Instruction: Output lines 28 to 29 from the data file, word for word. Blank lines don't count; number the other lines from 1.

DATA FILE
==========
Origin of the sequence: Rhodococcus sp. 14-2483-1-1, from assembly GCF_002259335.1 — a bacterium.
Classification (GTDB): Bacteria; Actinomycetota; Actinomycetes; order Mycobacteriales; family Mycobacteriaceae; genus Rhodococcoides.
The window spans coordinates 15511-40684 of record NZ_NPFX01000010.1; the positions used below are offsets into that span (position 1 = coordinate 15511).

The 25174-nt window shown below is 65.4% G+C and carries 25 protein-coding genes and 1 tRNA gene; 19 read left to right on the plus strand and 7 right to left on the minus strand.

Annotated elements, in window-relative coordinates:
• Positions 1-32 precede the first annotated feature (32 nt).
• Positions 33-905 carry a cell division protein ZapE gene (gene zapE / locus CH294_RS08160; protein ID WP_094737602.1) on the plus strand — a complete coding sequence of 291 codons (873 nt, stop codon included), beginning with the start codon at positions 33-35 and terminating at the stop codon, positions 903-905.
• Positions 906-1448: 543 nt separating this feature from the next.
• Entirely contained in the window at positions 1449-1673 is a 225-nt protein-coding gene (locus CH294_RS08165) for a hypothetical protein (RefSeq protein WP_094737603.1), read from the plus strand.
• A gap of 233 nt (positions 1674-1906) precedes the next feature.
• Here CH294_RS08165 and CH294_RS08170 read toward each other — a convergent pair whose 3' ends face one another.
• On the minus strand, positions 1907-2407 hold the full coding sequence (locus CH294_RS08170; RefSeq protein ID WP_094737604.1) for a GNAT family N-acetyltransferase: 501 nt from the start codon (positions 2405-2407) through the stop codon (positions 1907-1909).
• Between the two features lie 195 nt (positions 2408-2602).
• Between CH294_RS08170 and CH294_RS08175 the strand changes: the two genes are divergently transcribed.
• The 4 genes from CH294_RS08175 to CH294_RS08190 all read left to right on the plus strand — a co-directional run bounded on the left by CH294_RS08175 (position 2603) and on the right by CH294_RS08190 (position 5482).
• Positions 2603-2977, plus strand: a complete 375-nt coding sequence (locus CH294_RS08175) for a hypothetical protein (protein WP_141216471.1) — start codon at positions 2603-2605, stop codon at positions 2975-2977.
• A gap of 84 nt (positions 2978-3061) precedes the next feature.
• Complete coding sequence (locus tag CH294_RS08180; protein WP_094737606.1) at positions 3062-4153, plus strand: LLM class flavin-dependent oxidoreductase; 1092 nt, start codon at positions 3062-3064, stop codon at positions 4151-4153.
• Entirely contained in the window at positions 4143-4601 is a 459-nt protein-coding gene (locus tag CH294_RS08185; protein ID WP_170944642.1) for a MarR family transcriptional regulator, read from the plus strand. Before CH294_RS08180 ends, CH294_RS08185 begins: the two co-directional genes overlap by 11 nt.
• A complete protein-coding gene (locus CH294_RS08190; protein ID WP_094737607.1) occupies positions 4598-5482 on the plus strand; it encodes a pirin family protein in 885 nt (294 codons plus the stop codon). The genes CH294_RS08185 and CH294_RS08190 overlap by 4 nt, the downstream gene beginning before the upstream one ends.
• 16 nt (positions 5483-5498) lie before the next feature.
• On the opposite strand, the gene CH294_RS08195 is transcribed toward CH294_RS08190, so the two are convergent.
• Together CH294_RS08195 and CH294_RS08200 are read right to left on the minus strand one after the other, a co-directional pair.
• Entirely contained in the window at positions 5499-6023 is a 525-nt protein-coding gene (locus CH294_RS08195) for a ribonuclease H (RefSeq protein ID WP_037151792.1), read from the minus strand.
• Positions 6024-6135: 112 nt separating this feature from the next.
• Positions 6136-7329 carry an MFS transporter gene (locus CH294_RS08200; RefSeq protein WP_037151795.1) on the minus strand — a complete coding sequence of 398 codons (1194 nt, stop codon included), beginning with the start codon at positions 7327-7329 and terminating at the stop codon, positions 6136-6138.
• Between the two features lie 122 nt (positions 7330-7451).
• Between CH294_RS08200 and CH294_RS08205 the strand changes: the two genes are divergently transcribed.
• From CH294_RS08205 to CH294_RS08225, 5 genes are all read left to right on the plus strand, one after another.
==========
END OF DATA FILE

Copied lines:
• Between CH294_RS08200 and CH294_RS08205 the strand changes: the two genes are divergently transcribed.
• From CH294_RS08205 to CH294_RS08225, 5 genes are all read left to right on the plus strand, one after another.